Gorgeous Jacaranda trees
All around Buenos Aires, we saw the colorful blue-flowered Jacaranda trees. These trees line the streets of the city and are the equivalent of our own cherry blossom trees that people seek out in early spring around Washington DC.

Colorful houses of La Boca
We visited the very colorful neighborhood of La Boca, one of the liveliest areas on Buenos Aires. La Boca was originally a port, and when sailors repainted their boats, they left any remaining paint for the locals. Naturally, the locals used these colorful paint remnants to decorate the outside of their homes in bold primary colors. Today La Boca is a fun, touristy place with a strong feeling of community.

Dancing at the milonga
We also visited a milonga which is a tango dance club open to the public. Cafe Ideal, the oldest milonga in Buenos Aires, looked as if nothing had changed here since the 1950's. We felt as if we had entered a time warp and sat mesmerized as the elegant couples swirled by improvising their own special brand of tango. With it's agile moves in perfect unison, the tango is such a sexy dance; Marcelo said that dancing at a milonga was almost like having sex with a stranger.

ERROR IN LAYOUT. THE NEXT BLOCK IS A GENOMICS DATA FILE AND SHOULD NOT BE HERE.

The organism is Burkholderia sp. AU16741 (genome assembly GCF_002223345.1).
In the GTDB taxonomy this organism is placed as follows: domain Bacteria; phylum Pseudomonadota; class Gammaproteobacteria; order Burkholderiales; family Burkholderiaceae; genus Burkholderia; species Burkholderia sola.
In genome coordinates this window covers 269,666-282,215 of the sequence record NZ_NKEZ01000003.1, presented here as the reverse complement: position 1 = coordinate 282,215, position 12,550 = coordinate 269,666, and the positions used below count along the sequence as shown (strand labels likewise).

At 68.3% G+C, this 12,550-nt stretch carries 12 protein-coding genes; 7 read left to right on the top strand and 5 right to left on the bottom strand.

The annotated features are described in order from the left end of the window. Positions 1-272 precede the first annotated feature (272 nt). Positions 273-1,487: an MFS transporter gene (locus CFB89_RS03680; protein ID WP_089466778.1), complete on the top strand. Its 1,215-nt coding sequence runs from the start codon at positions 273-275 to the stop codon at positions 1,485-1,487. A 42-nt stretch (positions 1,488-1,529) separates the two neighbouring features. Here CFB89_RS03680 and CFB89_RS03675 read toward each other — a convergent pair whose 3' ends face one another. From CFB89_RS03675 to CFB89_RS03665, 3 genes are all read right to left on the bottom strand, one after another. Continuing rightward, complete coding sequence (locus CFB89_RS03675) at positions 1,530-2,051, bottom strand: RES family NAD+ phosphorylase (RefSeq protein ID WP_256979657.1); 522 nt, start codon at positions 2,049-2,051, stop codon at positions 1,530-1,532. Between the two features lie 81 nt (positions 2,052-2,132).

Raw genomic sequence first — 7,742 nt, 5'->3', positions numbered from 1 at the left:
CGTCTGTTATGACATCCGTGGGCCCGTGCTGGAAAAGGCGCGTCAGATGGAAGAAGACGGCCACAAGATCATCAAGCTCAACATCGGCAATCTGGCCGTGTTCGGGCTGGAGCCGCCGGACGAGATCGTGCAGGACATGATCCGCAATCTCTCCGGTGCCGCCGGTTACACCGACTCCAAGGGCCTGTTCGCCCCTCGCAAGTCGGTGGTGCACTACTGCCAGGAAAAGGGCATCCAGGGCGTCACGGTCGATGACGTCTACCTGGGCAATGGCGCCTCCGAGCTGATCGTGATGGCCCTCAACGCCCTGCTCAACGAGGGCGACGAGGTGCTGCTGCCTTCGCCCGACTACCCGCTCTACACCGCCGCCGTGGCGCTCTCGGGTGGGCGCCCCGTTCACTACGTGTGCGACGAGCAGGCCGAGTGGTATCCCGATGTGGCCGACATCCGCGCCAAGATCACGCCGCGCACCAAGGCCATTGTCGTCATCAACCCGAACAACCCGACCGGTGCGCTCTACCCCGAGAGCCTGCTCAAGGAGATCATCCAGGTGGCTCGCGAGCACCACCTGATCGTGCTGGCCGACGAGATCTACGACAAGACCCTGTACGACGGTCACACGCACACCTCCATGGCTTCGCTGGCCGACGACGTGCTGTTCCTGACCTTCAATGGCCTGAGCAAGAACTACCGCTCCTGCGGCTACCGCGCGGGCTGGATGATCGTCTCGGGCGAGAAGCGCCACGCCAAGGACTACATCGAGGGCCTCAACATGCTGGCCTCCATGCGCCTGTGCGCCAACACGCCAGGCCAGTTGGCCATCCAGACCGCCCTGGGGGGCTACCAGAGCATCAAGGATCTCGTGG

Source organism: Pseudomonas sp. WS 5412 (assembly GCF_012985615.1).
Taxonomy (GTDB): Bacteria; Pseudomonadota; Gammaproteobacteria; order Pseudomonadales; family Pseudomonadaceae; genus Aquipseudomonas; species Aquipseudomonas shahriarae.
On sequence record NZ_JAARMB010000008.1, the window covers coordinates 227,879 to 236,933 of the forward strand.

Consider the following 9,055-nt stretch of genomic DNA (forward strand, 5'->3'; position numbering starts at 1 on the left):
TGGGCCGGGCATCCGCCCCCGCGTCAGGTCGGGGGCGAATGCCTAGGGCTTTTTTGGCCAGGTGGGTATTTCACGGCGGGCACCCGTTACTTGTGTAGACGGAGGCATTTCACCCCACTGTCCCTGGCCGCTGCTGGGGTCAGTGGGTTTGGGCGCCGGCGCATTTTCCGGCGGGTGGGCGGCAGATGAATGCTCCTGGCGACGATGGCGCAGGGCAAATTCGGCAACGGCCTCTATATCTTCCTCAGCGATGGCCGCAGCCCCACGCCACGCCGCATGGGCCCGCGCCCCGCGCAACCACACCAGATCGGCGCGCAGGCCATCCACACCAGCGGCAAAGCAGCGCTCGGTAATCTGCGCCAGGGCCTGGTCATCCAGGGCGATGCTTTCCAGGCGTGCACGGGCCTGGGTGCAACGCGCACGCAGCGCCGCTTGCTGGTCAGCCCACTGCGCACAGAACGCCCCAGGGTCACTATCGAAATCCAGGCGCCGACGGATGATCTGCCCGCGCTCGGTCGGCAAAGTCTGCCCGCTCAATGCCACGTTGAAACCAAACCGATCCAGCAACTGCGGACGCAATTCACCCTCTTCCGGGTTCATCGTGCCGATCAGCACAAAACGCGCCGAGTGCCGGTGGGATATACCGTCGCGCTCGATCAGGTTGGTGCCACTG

Enjoyable Uruguayan beer
As you know, Frank always likes to sample the indigenous beer of any new location.  In Uruguay, we found the local beer called “Volcanica” was quite popular.  We thought it not bad, but nothing to write home about. 

Frank enjoys his new fave beer, Quilmes

In Buenos Aires, Marcelo recommended a local beer called “Quilmes,” so we gave it a shot.  If you are a beer connoisseur, we think you’ll find this to be a truly excellent and refreshing lager, and they also have a stout that is not bitter or harsh.  Even Anne liked the stout, and she’s not usually a fan of the dark. If you haven’t tried Quilmes yet, we highly recommend either version (light or dark) next time you get down Argentina way!!

Mate mugs for sale at the San Telmo market
San Telmo is a famous market in Buenos Aires where vendors line Defensa Street selling souvenirs, art works, and antiques. On our last day, we had a fun time in this market, strolling, shopping, and people-watching.  At 3:00 p.m., we had arranged for a driver to pick us up for the one hour ride to the airport, which is located just outside the city.  Everything was on track for us to have 4-5 hours to eat dinner and relax at the airport before our 9:20 p.m. departure flight back to the states.  About halfway to the airport, the traffic became unusually heavy and even came to a standstill frequently.  We were on a six lane superhighway to the airport with 6 lanes in both directions.  What could bring traffic to a standstill on a major thruway like this?  A big accident?  A broken down car?  A demonstration?  None of the above. 

Sports fanatics hang out the windows of a moving bus